Before giving up, I thought I´d try a hike that I could do by myself, from which you could also see a bit of that volcano and the 2 others in the region. The next morning, when I wanted to set out, the rainy season meant the clouds were way too low to have anything of a good view. After some back and forths I decided not to go, and walked around a little more. It was very interesting, because the outskirts of the city had a big american influence (there was a taco bell, wendy´s, walmart, you name it!) whereas the inner city still had small tiendas run by small families.
I ran to try and catch a nicer bus, but i was too late by 15 minutes, and I ended up on another chicken bus for the next 4 hours to Guatemala City, after which I had to take a taxi to a different bus stop.
The bus ride wasn´t too bad, i got a window seat meaning i could safely guard my stop, but about an hour in it started to pour down with rain and an hour later i realised my big bag was ON TOP of the bus. SHIT! They had put a rain cover on my things, so when I got to Guatemala City my bag was dry – what a relief!
When the taxi arrived at the other bus stop i was literally BOMBARDED by BUS drivers who wanted me to take their bus! They were reaching for my stuff inside the taxi and I had to forcefully tell them to stop whilst I paid for the taxi. I got out and the first person who was able to grab my big bag from the trunk got my service.
3 hours later, and I arrived in a small town called Santa Cruz, to start my volunteering for the next 3 weeks.
It was much warmer here than in Xela! Being in the mountais, when it rained and in the evening it got pretty chilly in the city and on the bus ride meaning i even used my hoody when i wasn´t using my raincoat. But here, rain or no rain, it´s very hot. In April, they reached 46 degrees C apparently. The place I´m volunteering at is called Cabañas, which is reasonably big, but there is a town with a drug family about 2 towns away, so the people here don´t like to let me walk around too freely, makes sense really!
I´m working at a little organisation called ASIVESCA (Ill put up a blog post explaining exactly what they do when I next have time). The woman in charge of the NGO (Annie) is really sweet, and she speaks great English, so she helps me out a lot (her family is also lovely). But she also likes me to practice my Spanish, and at times I have had a big headache keeping up with it all, along with the midday heat. Mornings after rain is the only time it´s a comfortable temperature here. But I feel I am remembering a lot of Spanish, and I´m getting my tenses back a little… give me 2 weeks ha!
I´m staying at some friend´s of Annie´s, and it´s quite lush – I have my own bathroom and everything! And they keep trying to feed me! They have a little girl, who seems to want to copy everything I do.
The first day I was here, wednesday, I joined a meeting of various reserve owners in this area, which they hold once a month and they brainstorm ideas for raising money for the reserves and developing opportunities for tourism (their organisation is called ALLIANZA). Yesterday Annie explained what ASIVESCA does in detail, and we kept a little library she has here open for the day. I was fed by Annie´s mother-in-law both for lunch and for dinner – luxury! A staple here are black beans (frijoles) which they eat at every meal (in bean form, soup form or pureed with tortillas) it seems. I don´t think i´ll want to see them again after I finish off here! But I also ate cow´s tongue, which was quite pleasant. They eat their main meal here at midday, and in the evening they only eat a little as they go to bed aorund 9 and go to work at about 5. But the odd thing is that often for dinner they will have some black beans, and then some coffee with sweet bread. Why coffee for dinner?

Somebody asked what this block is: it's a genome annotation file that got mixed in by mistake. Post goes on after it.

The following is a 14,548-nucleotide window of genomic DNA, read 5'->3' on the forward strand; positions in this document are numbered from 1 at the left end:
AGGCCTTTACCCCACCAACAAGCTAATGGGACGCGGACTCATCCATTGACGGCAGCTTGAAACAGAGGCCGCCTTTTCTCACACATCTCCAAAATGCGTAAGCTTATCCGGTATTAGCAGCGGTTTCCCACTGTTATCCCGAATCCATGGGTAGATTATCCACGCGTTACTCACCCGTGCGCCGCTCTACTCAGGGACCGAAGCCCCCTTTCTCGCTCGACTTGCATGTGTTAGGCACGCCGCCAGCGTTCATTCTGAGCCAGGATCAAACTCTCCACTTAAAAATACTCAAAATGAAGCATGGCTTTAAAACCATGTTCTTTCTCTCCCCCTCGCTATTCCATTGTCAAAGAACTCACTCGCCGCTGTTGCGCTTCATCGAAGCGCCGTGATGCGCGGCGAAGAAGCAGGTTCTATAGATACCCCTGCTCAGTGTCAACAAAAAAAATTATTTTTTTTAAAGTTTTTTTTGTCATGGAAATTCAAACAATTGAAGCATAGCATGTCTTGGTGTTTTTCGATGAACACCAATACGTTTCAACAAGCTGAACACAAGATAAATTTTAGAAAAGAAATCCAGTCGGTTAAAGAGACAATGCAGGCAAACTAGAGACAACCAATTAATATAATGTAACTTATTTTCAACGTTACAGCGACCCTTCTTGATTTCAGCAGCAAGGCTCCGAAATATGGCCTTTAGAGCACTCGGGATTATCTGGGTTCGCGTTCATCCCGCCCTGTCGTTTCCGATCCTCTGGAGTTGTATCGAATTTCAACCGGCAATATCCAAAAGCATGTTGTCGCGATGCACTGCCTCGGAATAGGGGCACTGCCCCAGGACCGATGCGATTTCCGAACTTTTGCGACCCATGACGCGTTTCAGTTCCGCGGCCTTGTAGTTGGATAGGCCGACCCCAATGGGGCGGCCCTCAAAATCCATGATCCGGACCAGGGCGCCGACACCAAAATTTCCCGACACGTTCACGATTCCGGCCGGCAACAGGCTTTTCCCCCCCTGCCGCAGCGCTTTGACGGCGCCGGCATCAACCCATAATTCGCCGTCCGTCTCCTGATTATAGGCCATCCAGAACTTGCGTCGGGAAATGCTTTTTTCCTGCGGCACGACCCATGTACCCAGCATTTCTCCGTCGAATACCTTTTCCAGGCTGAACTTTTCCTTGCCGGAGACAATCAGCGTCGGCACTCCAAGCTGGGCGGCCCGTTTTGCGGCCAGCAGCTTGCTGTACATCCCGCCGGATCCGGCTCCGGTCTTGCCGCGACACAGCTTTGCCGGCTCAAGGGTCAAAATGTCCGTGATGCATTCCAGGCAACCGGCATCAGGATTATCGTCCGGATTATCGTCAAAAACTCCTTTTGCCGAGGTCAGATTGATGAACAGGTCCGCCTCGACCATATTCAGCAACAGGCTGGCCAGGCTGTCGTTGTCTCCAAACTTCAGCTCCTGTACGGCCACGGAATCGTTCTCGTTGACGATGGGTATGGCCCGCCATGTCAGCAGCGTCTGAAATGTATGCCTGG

The landscape here is beautiful. You have vast green hills that surround the basin that Cabañas and some other villages are set in. They have long dry spells, which is why it´s known for as a semi-arid region, but after a few days of rain everything turns green. They have a river that flows through, but a storm called Agatha hit last year, with lots of rains, so much that many houses were flooded, along with roads and bridges, and the river has been moved covering people´s farm land. The river seems to move a lot. Because it´s so hot and dry they have over 40 species of endemic cactuses, and they have some beautiful birds here too like several species of motmot, hopefully i can grab a good picture at some point.
There are a lot of blackflies and mosquitoes though, of which I am not a fan!
Today we went to plant some trees in a reserve and climbed up to a mirador overlooking the valley. Ive put up a few pictures already, I´ll be taking more over the next few weeks. Tomorrow and Sunday I´m heading off to a different village for some Spanish lessons, and next week it´s all library time with some computer classes I have to teach too!